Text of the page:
Jonathan Gruber, the MIT economist who said that the stupidity of the American public played a major role in the passage of the Affordable Care Act, came to Capitol Hill on Tuesday to be verbally flogged by members of Congress. Amid the predictable litany of "stupid" references, Wyoming Republican Rep. Cynthia Lummis (R-Wyo.) provided a poignant moment. Here's what she said:
On October 24, the week before election, my husband went to sleep and never woke up. He had a massive heart attack in his sleep at age 65. A perfectly, by all accounts, healthy man. Come to find out, in a conversation with his physician after he died, he chose not to have one of the tests, the last tests, his doctor told him to have. This happened to coincide with the time that we were told that we were not covered by Obamacare. I'm not telling you that my husband died because of Obamacare. He died because he had a massive heart attack in his sleep.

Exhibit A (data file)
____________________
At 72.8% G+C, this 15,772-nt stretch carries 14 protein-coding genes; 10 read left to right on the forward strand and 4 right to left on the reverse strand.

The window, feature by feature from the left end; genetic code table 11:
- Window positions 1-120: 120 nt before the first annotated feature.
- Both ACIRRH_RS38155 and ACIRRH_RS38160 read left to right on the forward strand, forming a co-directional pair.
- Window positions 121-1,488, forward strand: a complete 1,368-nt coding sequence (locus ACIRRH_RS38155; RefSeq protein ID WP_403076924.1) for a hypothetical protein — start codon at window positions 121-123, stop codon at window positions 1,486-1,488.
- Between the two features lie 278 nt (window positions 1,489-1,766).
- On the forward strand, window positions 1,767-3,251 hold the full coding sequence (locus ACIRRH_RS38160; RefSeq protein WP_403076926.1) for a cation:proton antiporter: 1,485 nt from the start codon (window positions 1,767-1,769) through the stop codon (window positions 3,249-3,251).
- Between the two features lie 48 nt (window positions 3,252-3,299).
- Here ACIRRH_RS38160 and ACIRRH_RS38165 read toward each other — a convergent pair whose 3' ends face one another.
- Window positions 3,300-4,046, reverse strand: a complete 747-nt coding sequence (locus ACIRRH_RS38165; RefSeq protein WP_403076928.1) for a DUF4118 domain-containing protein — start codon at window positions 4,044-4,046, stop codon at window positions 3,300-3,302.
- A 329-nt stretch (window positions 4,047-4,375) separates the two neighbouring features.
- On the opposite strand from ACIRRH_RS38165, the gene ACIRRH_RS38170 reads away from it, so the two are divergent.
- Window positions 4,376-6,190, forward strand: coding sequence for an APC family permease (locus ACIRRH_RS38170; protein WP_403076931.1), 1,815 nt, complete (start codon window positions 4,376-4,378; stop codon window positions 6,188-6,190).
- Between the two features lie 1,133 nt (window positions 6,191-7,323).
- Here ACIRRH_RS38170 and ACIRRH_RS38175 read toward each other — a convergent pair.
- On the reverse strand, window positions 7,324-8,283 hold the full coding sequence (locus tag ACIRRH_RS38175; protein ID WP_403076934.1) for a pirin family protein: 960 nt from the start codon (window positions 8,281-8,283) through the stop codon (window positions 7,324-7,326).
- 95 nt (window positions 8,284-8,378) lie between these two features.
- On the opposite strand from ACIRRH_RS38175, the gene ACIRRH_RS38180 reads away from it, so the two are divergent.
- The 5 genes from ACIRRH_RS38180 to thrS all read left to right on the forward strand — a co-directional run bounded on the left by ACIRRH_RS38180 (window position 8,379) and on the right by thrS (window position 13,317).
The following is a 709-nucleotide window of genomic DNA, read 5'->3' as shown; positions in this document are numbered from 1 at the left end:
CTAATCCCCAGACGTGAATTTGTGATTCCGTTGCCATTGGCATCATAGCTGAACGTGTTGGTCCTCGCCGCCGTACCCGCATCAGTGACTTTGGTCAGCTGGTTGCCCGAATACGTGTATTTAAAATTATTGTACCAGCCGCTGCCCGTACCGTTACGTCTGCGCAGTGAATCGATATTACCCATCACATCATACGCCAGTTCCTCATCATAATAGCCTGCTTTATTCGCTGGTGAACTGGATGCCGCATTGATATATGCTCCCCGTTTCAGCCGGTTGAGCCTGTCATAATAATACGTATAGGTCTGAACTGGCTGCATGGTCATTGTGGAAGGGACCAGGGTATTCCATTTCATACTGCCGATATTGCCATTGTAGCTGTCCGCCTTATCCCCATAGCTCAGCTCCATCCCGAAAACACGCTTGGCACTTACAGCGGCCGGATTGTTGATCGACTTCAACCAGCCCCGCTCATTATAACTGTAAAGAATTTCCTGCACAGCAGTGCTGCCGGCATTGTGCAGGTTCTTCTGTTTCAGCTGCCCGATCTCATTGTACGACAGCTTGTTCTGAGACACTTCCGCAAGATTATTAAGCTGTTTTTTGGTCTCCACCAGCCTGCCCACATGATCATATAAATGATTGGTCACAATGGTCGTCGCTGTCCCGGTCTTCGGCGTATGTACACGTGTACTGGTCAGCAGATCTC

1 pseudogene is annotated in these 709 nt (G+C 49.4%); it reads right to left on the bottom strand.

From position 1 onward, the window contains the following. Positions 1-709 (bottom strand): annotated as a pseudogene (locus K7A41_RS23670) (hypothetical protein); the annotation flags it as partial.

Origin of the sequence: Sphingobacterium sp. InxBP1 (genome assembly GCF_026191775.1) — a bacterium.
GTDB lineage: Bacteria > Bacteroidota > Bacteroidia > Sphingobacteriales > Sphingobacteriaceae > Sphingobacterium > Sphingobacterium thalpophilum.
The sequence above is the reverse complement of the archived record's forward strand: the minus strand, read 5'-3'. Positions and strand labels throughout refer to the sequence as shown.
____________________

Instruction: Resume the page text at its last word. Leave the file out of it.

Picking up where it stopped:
Lummis's husband was Alvin Wiederspahn, a former Democratic state legislator and a lawyer and rancher. They married in 1983. When he died, Lummis released this statement, which mentions the couple's only child: “Last night, my husband, Al, passed away peacefully in his sleep in our home in Cheyenne. Annaliese and I know that God has taken Al home to heaven, but right now our hearts are broken.”
Her statement about her husband in the Gruber hearing wasn't so much a question as much as it was a raw accusation about the Affordable Care Act, a statement she ended by asking for some compassion. "I want to suggest that regardless of what happened to me personally, that there have been so many glitches in the passage and implementation of Obamacare that have real-life consequences on peoples' lives, " she said, almost choking up. "The so-called glibness that has been referenced today has direct consequences for real American people. So get over your damn glibness."
Centers for Medicare and Medicaid Services Administrator Marilyn Tavenner tried to offer Lummis some sympathy, but was cut off by outgoing chairman Darrell Issa (R-Calif.)
Hearings like this are always political. But they don't usually offer such deeply-felt personal stories from lawmakers.